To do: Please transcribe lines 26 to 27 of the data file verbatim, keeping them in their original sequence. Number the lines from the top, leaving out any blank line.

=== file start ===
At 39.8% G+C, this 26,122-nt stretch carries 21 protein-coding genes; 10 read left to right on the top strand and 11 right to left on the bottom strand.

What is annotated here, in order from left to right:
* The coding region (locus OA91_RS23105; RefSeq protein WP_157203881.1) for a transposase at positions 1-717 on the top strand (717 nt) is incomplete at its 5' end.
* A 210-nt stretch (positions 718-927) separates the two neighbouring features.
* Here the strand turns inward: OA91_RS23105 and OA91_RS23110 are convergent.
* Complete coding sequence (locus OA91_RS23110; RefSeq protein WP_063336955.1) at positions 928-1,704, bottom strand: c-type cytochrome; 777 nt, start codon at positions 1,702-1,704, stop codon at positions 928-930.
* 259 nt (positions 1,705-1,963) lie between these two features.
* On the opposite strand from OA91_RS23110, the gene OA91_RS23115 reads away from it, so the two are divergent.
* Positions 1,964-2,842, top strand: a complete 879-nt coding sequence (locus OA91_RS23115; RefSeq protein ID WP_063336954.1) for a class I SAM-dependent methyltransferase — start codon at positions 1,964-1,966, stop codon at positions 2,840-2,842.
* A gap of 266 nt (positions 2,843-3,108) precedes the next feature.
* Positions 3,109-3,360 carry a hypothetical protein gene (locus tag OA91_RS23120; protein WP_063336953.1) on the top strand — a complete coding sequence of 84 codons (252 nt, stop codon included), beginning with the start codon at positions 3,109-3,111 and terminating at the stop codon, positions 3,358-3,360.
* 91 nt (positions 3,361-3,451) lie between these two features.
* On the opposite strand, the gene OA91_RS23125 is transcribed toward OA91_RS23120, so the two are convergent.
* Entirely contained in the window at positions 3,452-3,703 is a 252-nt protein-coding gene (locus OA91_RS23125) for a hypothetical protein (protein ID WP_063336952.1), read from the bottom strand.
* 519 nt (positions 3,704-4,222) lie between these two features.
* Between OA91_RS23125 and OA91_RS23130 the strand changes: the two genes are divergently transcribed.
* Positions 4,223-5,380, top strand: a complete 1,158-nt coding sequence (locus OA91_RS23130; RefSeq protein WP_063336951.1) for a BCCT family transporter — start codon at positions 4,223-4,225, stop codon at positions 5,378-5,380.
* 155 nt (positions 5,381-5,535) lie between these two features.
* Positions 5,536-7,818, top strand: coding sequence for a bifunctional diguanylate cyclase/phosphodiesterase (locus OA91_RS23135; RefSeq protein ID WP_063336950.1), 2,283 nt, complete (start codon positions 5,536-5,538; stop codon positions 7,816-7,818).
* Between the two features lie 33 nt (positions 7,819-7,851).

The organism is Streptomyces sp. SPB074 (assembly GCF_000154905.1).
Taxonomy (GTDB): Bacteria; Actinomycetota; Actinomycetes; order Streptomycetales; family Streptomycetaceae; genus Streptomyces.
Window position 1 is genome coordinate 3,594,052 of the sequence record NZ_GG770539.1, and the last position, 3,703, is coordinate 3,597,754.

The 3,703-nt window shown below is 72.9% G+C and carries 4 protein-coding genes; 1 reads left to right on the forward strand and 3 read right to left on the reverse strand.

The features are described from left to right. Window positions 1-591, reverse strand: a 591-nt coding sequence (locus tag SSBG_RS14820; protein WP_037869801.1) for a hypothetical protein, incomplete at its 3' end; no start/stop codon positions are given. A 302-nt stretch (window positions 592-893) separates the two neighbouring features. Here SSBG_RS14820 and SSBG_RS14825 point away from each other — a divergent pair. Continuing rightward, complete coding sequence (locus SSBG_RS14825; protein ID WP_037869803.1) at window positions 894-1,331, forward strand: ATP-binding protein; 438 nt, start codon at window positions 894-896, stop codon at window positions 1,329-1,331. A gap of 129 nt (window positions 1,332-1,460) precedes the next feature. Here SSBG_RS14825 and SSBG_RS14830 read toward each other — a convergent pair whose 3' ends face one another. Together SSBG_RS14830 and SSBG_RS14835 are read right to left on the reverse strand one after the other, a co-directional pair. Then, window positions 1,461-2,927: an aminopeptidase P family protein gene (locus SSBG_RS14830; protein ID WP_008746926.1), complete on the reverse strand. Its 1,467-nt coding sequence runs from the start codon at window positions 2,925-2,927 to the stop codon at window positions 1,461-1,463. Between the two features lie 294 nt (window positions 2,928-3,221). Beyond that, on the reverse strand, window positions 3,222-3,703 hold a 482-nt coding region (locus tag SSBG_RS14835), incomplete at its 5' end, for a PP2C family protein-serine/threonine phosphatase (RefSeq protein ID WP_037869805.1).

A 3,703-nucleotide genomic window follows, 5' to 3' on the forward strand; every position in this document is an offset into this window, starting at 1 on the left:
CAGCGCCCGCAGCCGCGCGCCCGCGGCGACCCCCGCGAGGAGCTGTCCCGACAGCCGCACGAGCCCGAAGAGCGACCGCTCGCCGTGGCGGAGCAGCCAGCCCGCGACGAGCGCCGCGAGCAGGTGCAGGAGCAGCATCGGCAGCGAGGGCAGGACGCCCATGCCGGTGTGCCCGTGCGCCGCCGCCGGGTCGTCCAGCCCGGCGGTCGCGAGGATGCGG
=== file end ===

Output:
A 3,703-nucleotide genomic window follows, 5' to 3' on the forward strand; every position in this document is an offset into this window, starting at 1 on the left:
CAGCGCCCGCAGCCGCGCGCCCGCGGCGACCCCCGCGAGGAGCTGTCCCGACAGCCGCACGAGCCCGAAGAGCGACCGCTCGCCGTGGCGGAGCAGCCAGCCCGCGACGAGCGCCGCGAGCAGGTGCAGGAGCAGCATCGGCAGCGAGGGCAGGACGCCCATGCCGGTGTGCCCGTGCGCCGCCGCCGGGTCGTCCAGCCCGGCGGTCGCGAGGATGCGG